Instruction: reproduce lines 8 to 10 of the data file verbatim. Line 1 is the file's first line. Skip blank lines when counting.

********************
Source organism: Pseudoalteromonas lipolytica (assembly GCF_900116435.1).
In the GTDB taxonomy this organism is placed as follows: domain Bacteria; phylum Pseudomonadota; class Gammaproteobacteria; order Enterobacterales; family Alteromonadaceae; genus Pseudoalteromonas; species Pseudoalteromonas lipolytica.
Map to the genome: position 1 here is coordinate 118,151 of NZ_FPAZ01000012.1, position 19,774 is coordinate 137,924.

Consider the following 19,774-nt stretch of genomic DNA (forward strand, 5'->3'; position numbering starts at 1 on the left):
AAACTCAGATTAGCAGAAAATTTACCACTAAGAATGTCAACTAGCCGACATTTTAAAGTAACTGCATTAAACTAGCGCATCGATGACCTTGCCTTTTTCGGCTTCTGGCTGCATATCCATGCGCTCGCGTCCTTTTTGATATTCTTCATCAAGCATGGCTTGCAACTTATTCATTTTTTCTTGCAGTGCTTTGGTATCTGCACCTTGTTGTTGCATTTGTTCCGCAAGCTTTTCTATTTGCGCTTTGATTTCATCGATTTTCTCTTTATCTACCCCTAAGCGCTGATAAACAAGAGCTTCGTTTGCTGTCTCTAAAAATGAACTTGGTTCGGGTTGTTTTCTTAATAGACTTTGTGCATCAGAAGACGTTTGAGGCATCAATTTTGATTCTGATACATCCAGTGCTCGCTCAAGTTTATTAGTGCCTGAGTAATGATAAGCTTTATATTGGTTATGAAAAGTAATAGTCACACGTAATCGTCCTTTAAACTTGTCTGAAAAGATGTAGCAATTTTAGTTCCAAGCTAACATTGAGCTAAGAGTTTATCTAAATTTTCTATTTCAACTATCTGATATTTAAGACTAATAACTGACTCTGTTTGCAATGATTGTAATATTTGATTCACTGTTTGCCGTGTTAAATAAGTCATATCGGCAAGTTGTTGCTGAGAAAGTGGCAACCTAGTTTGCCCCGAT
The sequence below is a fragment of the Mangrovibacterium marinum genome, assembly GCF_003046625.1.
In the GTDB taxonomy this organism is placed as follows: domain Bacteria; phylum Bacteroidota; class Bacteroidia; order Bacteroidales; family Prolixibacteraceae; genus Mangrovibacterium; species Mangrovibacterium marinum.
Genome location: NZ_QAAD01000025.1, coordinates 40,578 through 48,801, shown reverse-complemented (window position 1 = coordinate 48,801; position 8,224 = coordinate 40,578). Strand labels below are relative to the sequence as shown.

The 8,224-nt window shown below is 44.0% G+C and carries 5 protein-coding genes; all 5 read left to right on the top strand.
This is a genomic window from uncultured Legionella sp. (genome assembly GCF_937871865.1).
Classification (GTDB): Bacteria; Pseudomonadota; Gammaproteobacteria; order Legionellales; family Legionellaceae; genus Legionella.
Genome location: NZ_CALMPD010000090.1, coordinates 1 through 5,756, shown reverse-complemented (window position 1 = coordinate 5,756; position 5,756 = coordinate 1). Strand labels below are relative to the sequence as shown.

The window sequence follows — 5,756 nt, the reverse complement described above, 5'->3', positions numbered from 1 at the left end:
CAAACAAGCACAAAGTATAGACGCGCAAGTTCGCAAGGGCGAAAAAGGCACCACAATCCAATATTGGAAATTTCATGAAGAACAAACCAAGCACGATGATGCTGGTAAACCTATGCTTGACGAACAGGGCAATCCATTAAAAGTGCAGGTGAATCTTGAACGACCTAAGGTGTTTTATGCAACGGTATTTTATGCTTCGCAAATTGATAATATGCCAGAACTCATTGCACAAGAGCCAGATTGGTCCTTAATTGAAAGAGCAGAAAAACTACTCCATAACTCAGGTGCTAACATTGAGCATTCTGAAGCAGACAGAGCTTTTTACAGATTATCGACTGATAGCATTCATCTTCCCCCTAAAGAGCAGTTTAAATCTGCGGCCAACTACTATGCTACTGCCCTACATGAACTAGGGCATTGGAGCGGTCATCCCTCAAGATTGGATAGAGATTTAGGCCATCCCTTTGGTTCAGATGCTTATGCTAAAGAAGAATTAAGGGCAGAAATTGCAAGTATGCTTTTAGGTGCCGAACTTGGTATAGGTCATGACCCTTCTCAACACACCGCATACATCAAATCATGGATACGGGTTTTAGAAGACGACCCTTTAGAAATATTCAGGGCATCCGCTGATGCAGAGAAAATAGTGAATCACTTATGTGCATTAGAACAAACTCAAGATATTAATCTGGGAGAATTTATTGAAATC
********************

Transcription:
Genome location: NZ_QAAD01000025.1, coordinates 40,578 through 48,801, shown reverse-complemented (window position 1 = coordinate 48,801; position 8,224 = coordinate 40,578). Strand labels below are relative to the sequence as shown.

The 8,224-nt window shown below is 44.0% G+C and carries 5 protein-coding genes; all 5 read left to right on the top strand.
This is a genomic window from uncultured Legionella sp. (genome assembly GCF_937871865.1).